Aging Gracefully

When clients ask me whether their problems are just part of getting older I reply that my guess is that the problems we associate with getting older are perhaps 40% due to physiological changes and that 60% are due to the accumulation of years of compensations, binding and habitual use patterns. In my opinion, this is a very optimistic view because even though there is only so much we can do about the former, there is a lot we can do about the latter and Rolfing is particularly effective for this.

I have been seeing Carola for 14 years and when she first came in, she had many problems that were quite distressing. She had frequent and severe migraines. She would periodically be jolted out of bed by terrible leg cramps, she would often get so tight in her chest that she would have trouble breathing. She often felt tight and sore around an old surgical scar in her belly and her doctor had told her that she needed surgery on her left knee as it made it very difficult for her to climb steps. She also had traumatic memories of growing up in Germany during and after World War II, nearly losing a leg to infection, etc. Recently she came in for a session and as she spoke about several things she felt she needed work on, she said, “Well, I guess I’m just falling apart…”

I knew she was joking because these were minor problems but it suddenly occurred to me that between the ages of 65 and 75 she had actually become far more comfortable in her body. Her migraines were a thing of the past, she never needed the knee surgery and stairs are no longer a problem. She can still dance up a storm but no longer pays for it the next day. Even her relationship to her memories of childhood during and after the war had changed. When I first met her, if any memories of the war came up, she would feel so overwhelmed with sadness that she would literally be gasping for breath – nowadays she is much more able to distance her present life from that trauma of that time. I remember pointing all of this out to her and saying, “How many people do you know who have gone from 65 to 75 years old and feel dramatically better – how cool is that…?” We both laughed at the idea but I thought about it a lot during that session. It was one of those moments of clarity that seemed to exemplify one of Ida Rolf’s basic ideas, that Rolfing would allow people to age gracefully and would take much of the fear out of the aging process.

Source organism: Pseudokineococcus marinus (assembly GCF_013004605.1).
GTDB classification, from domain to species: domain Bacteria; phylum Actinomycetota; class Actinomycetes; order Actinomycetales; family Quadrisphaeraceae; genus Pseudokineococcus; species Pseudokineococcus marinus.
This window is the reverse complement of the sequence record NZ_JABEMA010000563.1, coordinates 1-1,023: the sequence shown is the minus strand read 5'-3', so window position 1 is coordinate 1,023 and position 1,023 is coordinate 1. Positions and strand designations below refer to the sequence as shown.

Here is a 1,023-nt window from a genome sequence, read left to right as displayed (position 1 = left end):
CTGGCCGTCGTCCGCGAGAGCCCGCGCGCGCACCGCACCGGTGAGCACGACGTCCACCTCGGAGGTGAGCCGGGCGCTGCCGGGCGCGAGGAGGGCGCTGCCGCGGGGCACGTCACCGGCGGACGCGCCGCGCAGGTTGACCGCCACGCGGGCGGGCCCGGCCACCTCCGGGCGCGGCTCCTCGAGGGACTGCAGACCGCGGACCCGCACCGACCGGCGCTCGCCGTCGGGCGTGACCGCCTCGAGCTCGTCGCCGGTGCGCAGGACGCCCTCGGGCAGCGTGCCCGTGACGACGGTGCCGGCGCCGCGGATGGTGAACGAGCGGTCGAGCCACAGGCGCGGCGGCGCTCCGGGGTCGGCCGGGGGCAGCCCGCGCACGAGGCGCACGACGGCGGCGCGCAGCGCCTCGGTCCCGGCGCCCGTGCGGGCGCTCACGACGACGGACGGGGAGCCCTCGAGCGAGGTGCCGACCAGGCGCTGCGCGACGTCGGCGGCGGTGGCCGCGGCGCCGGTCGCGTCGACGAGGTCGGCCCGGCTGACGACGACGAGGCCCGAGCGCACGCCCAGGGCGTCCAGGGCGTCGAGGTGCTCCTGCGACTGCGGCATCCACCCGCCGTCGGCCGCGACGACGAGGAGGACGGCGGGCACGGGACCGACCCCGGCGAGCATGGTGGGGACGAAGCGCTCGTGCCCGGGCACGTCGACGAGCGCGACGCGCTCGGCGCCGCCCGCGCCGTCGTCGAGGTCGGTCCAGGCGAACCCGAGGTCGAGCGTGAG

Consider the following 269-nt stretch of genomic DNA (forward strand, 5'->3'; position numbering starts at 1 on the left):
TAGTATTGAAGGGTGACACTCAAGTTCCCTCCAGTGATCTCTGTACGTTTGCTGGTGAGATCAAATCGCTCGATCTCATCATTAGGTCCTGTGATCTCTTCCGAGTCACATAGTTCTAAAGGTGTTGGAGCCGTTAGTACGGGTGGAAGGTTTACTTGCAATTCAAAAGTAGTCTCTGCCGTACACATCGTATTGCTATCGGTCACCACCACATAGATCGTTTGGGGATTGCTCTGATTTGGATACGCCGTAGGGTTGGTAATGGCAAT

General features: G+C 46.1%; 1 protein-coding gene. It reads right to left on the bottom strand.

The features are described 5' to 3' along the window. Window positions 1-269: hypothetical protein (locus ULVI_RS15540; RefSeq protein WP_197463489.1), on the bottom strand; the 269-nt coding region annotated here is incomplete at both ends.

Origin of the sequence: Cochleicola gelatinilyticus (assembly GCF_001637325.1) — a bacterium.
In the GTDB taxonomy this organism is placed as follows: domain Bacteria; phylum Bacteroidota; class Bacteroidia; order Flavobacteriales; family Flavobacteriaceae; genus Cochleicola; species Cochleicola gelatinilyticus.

As I have gotten older, my clientele has aged along with me. At least half of my clients are now on the far side of their 40th birthday, so the issue of aging is often on the agenda in my office. Of course, they are dealing with it in many different ways. For some it feels like a relentless buildup of stress that always finds its way to their neck or back, for others it is their creaking knees or an inability to train hard for the race that they want to do without getting hurt. From my point of view it often looks like a coping pattern of some sort that may once have made sense in the short term but in the long term has essentially lead them to paint themselves into a corner. Our reaction to many difficulties in life is to brace – we brace when we feel like we are on thin ice; when we are recoiling from or preparing to meet the next confrontation, we hold our breath… Over time, this bracing stops being something we do and becomes something we are, a state of being rather than a conscious choice and action. In the first case, we have the option of not doing it, in the second, we have neither the awareness nor the option of doing otherwise.

The strategy too many people seem to adopt as they grow old is one of cutting their losses, trying to slow down the rate of loss of the things they cherish. The story people tell me in this situation is one of how they have learned to deal with their physical problems because they perceive them as something that they don’t seem to be able to change (and perhaps never will), so they work around them. They usually come in to see me when the things they are doing to get comfortable are no longer making them comfortable; they may in fact be causing more strain than they are relieving. Thus, what perhaps began as a dynamic compensation (an appropriate, effective and temporary response to strain or pain) has become a chronic compensation (one that has become semi-permanent and rigidified). The phrase “fighting the last war” comes to mind.

I truly enjoy working people in their 60’s, 70’s and even 80’s. I love to see the smile on their face when they stand up after their first session and realize that problems that seemed to continually be getting worse, actually feel better. For some, being able to feel steady on their feet, to get out of their car with ease, to sleep through the night without pain feels like such a gift. Others realize that they just may be able to go on that bike trip to France, or run that marathon again. Of course, there are no guarantees in life – we could get run over by a car (or our genetics) tomorrow, but Rolfing is one of the best ways I know of to tilt the odds a little more in your favor…

“Some individuals may experience their losing fight with gravity as a sharp pain in their back, others as the unflattering contour of their body, others as a constant fatigue, yet others as an unrelenting environment. Those over 40 may call it old age. And yet all these signals may be pointing to a single problem, so prominent in their own structure, and in the structure of others, that it has been ignored; they are off balance. They are at war with gravity.” Ida Rolf

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